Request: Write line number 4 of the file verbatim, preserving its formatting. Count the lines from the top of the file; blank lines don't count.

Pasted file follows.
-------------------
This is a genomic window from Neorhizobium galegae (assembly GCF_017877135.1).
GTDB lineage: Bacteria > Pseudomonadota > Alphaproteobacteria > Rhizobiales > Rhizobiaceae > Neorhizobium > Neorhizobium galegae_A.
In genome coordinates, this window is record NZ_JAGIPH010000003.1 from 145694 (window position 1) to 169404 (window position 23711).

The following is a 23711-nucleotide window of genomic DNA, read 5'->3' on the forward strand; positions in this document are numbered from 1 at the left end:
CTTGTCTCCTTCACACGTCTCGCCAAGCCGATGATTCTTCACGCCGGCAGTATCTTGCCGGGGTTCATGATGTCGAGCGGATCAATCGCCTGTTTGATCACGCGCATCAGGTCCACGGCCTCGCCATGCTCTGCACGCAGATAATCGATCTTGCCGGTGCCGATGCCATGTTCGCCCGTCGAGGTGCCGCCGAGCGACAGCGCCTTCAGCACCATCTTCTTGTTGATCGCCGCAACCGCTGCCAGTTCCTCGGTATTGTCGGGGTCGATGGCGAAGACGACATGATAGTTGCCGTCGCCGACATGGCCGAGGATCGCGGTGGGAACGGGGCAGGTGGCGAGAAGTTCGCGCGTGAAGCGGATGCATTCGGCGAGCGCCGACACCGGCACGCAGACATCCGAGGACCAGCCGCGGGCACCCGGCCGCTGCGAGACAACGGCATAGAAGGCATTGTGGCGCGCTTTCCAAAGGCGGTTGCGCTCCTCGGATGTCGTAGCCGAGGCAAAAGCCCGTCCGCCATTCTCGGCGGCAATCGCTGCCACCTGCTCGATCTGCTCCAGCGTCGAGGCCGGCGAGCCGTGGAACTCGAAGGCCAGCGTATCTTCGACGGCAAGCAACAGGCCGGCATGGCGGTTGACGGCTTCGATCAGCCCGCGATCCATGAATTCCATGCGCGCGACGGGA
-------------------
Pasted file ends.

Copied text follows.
The following is a 23711-nucleotide window of genomic DNA, read 5'->3' on the forward strand; positions in this document are numbered from 1 at the left end: